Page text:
Drill, ‘Bama, Drill!

The nationwide oil and natural gas boom you’ve been reading about may be coming – in a small yet profitable way – to the Deep South, and Alabama should ready itself for the potential opportunities that may bubble up.

Alabama produced nearly 10,000 barrels of crude oil last year – an increase of more than a third since 2010 – sharply reversing a two decade decline in production, according to the Institute for Energy Research. The growth was made possible by oil companies applying new technology to old wells, many of which are located in the Black Warrior Basin in the northwestern quadrant of the state.

Alabama was ranked 14th among the states in oil production last April by the U.S. Energy Information Administration (EIA). Not too shabby – and there’s room to grow.

In 2011, the EIA also ranked Alabama 14th in natural gas production. Much of that comes from the offshore wells dotting the horizon off the coasts of Mobile and Baldwin Counties, but the state has many onshore wells, too, and our future may be in something else entirely: shale formations.

The natural gas boom experienced in northern states comes from deposits trapped in rock formations known as shale. It wasn’t cost effective to extract this gas a decade ago, but new technologies – and rising prices – have changed everything. Through a process called hydraulic fracking water is pumped into the shale and the gas is released, collected and separated. Environmentalists oppose the practice, but it has been used for years and the Environmental Protection Agency hasn’t been able to prove that it’s harmful.

Alabama may have a very profitable future in the Conasauga, Devonian and Neal shale formations in the upper middle part of the state. The Geological Survey of Alabama estimates that these formations may hold more than 800-trillion cubic feet of gas resources. That’s a lot of gas waiting to be extracted, creating jobs and fueling economic growth.

Meanwhile, the oil-rich nations of OPEC are reported to be concerned about the vast amounts of oil and natural gas flowing from Texas and elsewhere in the United States. How worried? A recent film titled “Promised Land” that was critical of fracking and starring Matt Damon was partially financed by the government of Abu Dhabi, an oil-saturated emirate in the Persian Gulf.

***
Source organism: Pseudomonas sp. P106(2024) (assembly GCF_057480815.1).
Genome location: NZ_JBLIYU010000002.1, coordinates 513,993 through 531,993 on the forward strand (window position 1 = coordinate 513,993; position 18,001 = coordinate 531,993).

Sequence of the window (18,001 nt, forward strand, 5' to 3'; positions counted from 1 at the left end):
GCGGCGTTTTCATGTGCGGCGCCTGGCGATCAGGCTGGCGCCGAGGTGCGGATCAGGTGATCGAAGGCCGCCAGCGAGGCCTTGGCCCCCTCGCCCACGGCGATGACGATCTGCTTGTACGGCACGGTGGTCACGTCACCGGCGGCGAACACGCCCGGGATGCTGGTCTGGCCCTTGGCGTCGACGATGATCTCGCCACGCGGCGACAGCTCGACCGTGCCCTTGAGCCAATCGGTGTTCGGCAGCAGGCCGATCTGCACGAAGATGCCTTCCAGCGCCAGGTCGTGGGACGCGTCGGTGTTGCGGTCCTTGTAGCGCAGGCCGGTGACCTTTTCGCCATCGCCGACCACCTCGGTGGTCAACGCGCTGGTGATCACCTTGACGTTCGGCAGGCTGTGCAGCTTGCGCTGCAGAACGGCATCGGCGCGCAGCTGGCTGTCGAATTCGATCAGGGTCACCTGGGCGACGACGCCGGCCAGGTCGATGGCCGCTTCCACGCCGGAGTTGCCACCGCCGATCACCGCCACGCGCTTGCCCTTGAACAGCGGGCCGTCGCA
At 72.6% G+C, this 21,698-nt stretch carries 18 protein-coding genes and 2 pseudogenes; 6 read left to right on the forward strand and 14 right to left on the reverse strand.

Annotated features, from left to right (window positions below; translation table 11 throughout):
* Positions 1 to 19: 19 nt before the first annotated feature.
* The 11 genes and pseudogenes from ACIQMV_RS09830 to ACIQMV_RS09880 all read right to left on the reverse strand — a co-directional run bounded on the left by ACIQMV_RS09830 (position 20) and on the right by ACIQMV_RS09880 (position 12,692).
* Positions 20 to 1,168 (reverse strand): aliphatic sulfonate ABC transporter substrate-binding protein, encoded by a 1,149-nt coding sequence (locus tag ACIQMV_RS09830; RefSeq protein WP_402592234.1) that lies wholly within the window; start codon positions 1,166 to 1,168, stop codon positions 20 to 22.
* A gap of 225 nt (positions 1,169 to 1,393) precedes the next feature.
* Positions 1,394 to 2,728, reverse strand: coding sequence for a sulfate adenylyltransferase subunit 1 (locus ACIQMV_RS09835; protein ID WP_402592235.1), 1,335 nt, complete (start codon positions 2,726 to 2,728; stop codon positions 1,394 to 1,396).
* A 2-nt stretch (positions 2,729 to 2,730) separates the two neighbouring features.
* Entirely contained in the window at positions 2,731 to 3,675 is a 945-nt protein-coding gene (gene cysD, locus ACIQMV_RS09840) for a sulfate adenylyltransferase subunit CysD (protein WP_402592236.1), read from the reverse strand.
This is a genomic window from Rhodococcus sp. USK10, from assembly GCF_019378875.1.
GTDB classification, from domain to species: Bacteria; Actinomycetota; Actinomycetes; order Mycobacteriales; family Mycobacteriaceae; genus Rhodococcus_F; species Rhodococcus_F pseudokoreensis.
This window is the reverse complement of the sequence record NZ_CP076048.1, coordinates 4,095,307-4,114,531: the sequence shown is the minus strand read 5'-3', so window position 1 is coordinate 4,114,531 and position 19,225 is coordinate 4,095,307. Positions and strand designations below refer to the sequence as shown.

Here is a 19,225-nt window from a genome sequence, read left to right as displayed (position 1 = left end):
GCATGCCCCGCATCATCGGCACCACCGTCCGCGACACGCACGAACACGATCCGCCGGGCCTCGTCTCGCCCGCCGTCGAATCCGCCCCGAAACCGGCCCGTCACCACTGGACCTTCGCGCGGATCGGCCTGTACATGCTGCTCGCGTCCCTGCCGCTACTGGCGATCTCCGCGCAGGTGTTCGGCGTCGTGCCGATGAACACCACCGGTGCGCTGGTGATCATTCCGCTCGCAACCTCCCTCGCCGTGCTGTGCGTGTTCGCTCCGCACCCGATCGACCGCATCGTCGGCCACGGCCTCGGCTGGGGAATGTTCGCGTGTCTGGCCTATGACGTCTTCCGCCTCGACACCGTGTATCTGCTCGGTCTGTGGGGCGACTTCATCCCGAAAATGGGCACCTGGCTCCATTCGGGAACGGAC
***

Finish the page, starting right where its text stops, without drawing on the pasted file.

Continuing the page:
Their concern will only grow as states like Alabama embrace new technology and unlock old resources which, according to the EIA, could help push U.S. oil production to 10-million barrels per day by 2040. Compare that to OPEC’s 30-million barrel per day output this year and one can see how the market could change. Even if the global oil cartel adjusts its output, its grip on the global economy will weaken and the outsized influence of its member nations will decrease.

This is all welcome news for oil-thirsty Americans and job-hungry Alabamians. It’s also a vindication of the Republican Party’s long-held policy of pursuing domestic energy independence, which broadly speaking means reducing our reliance on foreign oil by drilling for our own. The concept even began the natural resources plank of the Republican Party’s last platform in 2012.

“The Republican Party is committed to domestic energy independence,” the platform statement read. “The United States and its neighbors to the North and South have been blessed with abundant energy resources, tapped and untapped, traditional and alternative, that are among the largest and most valuable on earth. Advancing technology has given us a more accurate understanding of the nation’s enormous reserves that are ours for the development. The role of public officials must be to encourage responsible development across the board.”

The domestic oil boom is also vindication for former Alaska governor Sarah Palin.

“The chant is ‘drill, baby, drill,’” she said during the vice presidential debate in 2008. “And that’s what we hear all across this country in our rallies because people are so hungry for those domestic sources of energy to be tapped into.”

Her view was attacked as simplistic, ineffective and harmful.

But five years later, as we see the effect of drilling – increased domestic oil production, decreased reliance on foreign oil and the potential of untapped wealth beneath our feet – perhaps we should start chanting “Drill, ‘Bama, Drill!”